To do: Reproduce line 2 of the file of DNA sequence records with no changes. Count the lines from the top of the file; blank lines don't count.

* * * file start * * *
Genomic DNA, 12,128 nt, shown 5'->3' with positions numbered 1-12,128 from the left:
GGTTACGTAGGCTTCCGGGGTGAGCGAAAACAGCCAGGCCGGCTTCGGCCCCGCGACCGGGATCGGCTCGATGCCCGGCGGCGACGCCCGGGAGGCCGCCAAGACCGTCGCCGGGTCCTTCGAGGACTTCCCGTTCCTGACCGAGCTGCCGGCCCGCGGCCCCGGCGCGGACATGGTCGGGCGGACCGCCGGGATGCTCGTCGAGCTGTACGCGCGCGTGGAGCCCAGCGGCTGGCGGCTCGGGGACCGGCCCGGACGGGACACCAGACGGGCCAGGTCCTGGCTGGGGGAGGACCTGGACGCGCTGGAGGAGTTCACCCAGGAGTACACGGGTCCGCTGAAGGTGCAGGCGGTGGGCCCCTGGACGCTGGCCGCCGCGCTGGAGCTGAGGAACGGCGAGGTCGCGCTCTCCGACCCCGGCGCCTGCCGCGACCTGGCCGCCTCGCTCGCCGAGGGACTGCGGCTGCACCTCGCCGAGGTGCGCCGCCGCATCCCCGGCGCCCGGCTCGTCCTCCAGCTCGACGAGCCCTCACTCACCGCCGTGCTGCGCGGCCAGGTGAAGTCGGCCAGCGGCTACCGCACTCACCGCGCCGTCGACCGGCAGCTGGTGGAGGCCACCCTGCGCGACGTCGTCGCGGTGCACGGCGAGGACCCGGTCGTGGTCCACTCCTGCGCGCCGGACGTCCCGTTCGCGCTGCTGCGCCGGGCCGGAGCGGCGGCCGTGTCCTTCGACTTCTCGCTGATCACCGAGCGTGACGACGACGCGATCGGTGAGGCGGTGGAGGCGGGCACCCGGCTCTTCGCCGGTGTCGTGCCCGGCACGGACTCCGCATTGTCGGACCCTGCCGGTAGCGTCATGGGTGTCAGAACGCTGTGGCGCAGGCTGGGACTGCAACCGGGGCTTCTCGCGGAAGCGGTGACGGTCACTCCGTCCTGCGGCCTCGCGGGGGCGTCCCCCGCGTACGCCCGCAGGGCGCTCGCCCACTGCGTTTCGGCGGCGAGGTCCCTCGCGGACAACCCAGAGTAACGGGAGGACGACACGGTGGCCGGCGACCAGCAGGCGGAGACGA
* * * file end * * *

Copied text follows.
GGTTACGTAGGCTTCCGGGGTGAGCGAAAACAGCCAGGCCGGCTTCGGCCCCGCGACCGGGATCGGCTCGATGCCCGGCGGCGACGCCCGGGAGGCCGCCAAGACCGTCGCCGGGTCCTTCGAGGACTTCCCGTTCCTGACCGAGCTGCCGGCCCGCGGCCCCGGCGCGGACATGGTCGGGCGGACCGCCGGGATGCTCGTCGAGCTGTACGCGCGCGTGGAGCCCAGCGGCTGGCGGCTCGGGGACCGGCCCGGACGGGACACCAGACGGGCCAGGTCCTGGCTGGGGGAGGACCTGGACGCGCTGGAGGAGTTCACCCAGGAGTACACGGGTCCGCTGAAGGTGCAGGCGGTGGGCCCCTGGACGCTGGCCGCCGCGCTGGAGCTGAGGAACGGCGAGGTCGCGCTCTCCGACCCCGGCGCCTGCCGCGACCTGGCCGCCTCGCTCGCCGAGGGACTGCGGCTGCACCTCGCCGAGGTGCGCCGCCGCATCCCCGGCGCCCGGCTCGTCCTCCAGCTCGACGAGCCCTCACTCACCGCCGTGCTGCGCGGCCAGGTGAAGTCGGCCAGCGGCTACCGCACTCACCGCGCCGTCGACCGGCAGCTGGTGGAGGCCACCCTGCGCGACGTCGTCGCGGTGCACGGCGAGGACCCGGTCGTGGTCCACTCCTGCGCGCCGGACGTCCCGTTCGCGCTGCTGCGCCGGGCCGGAGCGGCGGCCGTGTCCTTCGACTTCTCGCTGATCACCGAGCGTGACGACGACGCGATCGGTGAGGCGGTGGAGGCGGGCACCCGGCTCTTCGCCGGTGTCGTGCCCGGCACGGACTCCGCATTGTCGGACCCTGCCGGTAGCGTCATGGGTGTCAGAACGCTGTGGCGCAGGCTGGGACTGCAACCGGGGCTTCTCGCGGAAGCGGTGACGGTCACTCCGTCCTGCGGCCTCGCGGGGGCGTCCCCCGCGTACGCCCGCAGGGCGCTCGCCCACTGCGTTTCGGCGGCGAGGTCCCTCGCGGACAACCCAGAGTAACGGGAGGACGACACGGTGGCCGGCGACCAGCAGGCGGAGACGA